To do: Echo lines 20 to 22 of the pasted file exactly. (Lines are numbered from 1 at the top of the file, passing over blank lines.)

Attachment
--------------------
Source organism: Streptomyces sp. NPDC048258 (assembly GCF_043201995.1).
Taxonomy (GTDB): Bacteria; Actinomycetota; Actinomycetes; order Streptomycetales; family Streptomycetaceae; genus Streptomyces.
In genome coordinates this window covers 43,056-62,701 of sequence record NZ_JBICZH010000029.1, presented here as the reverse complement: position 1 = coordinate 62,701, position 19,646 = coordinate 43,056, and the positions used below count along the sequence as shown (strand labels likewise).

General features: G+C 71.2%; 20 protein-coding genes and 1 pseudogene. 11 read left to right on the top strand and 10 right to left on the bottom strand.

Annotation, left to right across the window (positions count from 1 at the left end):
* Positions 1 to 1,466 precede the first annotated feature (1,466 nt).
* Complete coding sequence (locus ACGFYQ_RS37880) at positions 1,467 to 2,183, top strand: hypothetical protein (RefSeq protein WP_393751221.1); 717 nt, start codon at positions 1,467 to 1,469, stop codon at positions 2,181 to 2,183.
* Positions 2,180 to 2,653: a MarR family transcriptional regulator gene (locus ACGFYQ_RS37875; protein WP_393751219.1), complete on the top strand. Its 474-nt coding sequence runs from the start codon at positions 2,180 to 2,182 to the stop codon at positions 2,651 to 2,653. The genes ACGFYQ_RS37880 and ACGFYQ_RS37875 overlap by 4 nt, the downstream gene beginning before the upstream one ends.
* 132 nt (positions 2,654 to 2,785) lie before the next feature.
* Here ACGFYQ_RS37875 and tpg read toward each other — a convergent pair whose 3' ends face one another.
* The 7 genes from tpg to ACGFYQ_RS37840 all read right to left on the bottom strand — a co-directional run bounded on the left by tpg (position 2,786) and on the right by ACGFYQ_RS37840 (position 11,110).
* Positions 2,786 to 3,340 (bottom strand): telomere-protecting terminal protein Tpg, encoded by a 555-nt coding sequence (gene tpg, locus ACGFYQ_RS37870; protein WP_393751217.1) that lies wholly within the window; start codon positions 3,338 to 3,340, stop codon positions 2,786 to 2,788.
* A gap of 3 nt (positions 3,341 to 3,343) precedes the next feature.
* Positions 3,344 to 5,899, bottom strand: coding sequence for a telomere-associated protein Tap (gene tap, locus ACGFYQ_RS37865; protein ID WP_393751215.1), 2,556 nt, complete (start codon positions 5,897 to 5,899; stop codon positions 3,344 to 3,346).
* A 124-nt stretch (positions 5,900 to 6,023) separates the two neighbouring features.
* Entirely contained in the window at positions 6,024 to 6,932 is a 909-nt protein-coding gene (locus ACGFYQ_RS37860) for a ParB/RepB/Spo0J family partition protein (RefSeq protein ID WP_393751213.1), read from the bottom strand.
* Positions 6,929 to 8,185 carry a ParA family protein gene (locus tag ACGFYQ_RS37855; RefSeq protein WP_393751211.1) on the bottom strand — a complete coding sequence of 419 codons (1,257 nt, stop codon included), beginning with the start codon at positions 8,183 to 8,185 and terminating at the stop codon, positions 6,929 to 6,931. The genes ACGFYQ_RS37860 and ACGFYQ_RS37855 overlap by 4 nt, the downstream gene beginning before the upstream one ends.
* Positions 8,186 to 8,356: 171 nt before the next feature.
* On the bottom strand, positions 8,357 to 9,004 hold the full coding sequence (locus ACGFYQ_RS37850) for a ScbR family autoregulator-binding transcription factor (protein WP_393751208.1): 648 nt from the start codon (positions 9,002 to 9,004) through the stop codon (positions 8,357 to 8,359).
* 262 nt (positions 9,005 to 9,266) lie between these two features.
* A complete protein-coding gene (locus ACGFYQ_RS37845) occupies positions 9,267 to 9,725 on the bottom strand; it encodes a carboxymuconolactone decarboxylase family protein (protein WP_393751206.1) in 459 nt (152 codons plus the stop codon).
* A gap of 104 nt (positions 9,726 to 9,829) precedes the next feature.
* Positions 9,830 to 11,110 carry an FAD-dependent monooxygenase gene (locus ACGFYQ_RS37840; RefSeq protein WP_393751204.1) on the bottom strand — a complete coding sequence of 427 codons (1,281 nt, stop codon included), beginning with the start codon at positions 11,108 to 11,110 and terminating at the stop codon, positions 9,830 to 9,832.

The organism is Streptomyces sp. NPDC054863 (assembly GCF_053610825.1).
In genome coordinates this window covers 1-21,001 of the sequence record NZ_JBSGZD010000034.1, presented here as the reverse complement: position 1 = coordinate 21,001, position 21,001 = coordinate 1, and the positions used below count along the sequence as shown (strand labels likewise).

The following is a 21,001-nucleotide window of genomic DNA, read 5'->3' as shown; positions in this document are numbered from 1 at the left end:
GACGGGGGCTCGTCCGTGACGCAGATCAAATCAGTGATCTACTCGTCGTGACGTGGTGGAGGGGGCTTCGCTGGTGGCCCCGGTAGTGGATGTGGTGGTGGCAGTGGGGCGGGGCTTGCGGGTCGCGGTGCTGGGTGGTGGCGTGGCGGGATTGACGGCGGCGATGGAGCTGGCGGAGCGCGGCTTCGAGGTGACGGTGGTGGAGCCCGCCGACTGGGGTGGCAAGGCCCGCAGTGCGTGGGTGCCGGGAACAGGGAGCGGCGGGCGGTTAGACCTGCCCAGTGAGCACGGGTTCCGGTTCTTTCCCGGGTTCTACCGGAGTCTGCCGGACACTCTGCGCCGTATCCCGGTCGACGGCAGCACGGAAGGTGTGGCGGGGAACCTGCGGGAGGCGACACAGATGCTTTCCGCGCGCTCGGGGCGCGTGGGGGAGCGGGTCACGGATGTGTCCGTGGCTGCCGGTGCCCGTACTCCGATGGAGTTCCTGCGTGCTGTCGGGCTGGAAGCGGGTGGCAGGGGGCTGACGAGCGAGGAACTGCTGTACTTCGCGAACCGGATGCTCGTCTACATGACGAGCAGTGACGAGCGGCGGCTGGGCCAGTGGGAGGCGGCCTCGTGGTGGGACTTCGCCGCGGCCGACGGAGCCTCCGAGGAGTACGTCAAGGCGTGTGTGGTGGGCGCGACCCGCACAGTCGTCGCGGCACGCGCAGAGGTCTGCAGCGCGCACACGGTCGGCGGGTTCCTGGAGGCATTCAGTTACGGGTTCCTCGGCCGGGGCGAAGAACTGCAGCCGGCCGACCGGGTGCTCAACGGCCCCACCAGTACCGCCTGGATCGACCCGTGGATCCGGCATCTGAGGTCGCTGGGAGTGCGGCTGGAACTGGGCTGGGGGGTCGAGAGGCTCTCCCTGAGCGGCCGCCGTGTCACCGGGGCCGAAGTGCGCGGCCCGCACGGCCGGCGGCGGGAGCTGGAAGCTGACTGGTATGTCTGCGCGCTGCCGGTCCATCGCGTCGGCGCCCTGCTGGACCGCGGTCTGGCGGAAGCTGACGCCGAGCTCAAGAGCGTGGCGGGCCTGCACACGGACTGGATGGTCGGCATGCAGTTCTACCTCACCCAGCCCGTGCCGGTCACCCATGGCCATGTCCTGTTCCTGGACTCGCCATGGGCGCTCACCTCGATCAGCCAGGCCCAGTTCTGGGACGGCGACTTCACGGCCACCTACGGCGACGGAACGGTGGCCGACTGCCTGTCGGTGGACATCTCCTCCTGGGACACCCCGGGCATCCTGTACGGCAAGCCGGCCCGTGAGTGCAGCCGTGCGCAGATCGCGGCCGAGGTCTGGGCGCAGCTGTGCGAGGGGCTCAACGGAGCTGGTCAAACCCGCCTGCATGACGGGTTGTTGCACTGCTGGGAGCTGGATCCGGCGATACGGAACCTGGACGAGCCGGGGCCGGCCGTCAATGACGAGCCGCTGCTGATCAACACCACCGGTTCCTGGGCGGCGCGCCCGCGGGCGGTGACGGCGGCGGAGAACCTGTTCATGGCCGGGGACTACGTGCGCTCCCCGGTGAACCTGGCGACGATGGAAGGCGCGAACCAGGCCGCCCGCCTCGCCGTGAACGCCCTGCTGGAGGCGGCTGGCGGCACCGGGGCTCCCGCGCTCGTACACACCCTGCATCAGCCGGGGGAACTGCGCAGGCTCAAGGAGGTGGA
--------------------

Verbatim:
* 262 nt (positions 9,005 to 9,266) lie between these two features.
* A complete protein-coding gene (locus ACGFYQ_RS37845) occupies positions 9,267 to 9,725 on the bottom strand; it encodes a carboxymuconolactone decarboxylase family protein (protein WP_393751206.1) in 459 nt (152 codons plus the stop codon).
* A gap of 104 nt (positions 9,726 to 9,829) precedes the next feature.